when we came. How could we resist? Within a week we were at the Kootzewatewa home, enjoying a mid-morning cup of coffee and
cookies, and reviewing Ted's special studio filled with finished and partially completed paintings and sculptures of both
wood and stone. His kachina figurines were exquisite. He pointed out that the difference between the Hopi dolls and the imitations
produced by some of the neighboring tribes was that a Hopi kachina is carved from a single piece of wood. The others have
the arms and sometimes the legs and heads glued in place.
Ted's finest work was his alabaster sculptures. He seemed to have a magical touch, chipping away the many colors of
alabaster into intricate shapes of people, animals, and religious symbols depicting the Hopi way of life. His work was so
good I am sure he was paid well for anything he sold. He gave us a painting of a kachina dancer, which we proudly displayed
on our wall as long as we lived in Sedona.
Soon we were off on our promised tour of the reservation. Marjorie chose to stay behind because she said she did not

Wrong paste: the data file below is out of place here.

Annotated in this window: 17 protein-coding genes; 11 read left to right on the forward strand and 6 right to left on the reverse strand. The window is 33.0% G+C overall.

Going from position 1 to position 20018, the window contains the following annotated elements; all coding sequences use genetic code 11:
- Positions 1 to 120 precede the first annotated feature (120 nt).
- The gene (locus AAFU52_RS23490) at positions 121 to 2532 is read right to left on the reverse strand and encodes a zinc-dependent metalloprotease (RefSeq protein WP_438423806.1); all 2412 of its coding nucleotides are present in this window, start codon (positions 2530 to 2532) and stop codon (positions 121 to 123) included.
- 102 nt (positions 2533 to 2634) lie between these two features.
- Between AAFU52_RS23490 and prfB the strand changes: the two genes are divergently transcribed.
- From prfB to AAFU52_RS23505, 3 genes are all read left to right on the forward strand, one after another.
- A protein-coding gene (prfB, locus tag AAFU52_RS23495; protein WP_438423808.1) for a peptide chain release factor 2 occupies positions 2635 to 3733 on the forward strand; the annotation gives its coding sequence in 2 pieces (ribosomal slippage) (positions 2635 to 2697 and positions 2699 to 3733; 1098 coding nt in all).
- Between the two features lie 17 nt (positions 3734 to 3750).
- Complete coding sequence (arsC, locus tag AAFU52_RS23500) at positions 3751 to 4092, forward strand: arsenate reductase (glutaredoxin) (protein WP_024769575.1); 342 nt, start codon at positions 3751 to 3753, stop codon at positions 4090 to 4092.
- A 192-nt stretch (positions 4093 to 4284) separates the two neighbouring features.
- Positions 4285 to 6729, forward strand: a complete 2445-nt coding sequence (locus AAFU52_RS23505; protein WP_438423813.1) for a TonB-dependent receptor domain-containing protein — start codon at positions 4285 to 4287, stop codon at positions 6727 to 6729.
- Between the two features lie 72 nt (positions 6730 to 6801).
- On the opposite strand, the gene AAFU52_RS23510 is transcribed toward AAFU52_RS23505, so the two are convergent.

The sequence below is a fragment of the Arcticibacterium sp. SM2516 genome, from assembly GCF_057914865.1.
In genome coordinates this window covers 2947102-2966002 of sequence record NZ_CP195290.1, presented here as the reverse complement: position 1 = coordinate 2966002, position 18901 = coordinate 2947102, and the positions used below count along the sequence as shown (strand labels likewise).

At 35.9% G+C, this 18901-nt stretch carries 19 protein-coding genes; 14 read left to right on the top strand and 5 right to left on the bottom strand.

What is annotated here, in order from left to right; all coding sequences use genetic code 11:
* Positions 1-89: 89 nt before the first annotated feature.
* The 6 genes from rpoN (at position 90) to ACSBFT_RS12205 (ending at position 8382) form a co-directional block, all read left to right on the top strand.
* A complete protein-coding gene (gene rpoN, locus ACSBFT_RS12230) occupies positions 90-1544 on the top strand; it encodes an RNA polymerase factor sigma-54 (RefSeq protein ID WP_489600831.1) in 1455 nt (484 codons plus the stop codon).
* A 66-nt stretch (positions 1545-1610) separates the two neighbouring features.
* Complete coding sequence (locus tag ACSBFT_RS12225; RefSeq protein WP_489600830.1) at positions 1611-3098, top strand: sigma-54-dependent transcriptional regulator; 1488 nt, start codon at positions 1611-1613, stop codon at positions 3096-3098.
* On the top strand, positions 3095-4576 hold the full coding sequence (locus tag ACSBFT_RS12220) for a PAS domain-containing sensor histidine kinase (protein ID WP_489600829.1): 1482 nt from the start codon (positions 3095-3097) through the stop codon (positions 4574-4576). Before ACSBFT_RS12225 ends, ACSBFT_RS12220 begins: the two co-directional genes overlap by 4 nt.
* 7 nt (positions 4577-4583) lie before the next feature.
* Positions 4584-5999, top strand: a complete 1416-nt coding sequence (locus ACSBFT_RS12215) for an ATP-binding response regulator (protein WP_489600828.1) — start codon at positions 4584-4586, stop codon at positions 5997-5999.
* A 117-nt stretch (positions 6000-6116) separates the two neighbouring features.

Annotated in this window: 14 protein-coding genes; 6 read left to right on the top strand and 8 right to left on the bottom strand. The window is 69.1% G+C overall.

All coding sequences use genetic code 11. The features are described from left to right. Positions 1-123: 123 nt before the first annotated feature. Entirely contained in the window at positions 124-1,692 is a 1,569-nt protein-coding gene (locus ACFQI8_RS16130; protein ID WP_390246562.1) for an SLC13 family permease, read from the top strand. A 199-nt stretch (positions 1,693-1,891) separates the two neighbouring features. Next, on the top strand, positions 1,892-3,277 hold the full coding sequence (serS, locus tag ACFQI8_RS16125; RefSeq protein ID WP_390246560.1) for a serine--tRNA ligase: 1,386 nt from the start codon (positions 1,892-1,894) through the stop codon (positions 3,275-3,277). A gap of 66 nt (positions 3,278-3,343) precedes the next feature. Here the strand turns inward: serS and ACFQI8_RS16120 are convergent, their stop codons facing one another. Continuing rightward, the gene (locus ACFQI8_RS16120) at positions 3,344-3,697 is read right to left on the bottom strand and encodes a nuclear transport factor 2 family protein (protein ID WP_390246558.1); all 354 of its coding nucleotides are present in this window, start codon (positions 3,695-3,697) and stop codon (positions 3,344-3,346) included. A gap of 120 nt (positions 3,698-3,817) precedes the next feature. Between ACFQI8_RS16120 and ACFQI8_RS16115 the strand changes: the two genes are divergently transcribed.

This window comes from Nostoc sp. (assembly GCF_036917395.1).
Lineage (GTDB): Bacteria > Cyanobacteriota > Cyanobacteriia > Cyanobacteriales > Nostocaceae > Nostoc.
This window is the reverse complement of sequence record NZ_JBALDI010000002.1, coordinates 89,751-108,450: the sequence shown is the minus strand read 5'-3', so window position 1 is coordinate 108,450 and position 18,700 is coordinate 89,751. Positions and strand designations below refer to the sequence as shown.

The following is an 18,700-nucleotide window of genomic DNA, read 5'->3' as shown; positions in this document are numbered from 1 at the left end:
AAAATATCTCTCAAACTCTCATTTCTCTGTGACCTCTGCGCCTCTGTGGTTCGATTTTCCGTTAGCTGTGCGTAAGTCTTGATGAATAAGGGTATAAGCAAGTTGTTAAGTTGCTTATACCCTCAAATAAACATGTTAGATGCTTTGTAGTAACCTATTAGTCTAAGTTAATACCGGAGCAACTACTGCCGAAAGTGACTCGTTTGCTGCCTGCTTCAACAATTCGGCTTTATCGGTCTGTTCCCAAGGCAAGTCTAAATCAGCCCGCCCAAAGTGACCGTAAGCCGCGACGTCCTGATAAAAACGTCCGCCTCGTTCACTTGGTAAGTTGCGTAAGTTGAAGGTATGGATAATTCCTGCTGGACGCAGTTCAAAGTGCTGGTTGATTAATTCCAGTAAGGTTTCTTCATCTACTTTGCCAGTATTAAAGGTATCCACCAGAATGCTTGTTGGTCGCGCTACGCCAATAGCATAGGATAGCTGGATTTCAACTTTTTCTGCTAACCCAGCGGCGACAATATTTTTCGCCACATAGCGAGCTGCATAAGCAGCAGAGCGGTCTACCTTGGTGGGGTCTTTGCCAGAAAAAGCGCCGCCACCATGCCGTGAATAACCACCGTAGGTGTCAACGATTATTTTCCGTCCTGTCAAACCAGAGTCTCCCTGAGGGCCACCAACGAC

feel she could handle the rigors of the trip. We drove straight into the Navajo Nation, then turned north on the paved road
that took us straight to Kykotsmovi, a Hopi community on the tip of the second mesa. Although he said the family owned a house
on the mesa, his mother and other members of his family lived in a government supplied house at the base of the mesa. We stopped
at the house where we were introduced to the family. There we were treated to a strange mush made from ground Hopi corn. It
tasted flat, about how I would think cardboard might taste, but was very filling. Ted said this was a basic staple for the
Hopi men. They still took this kind of food, rolled in corn leaves, with them when they walked for miles each day to tend
their gardens in the high desert surrounding the mesa.
Ted only ate one meal each day. He explained that Hopi (and I suspect many other Indians) have different metabolisms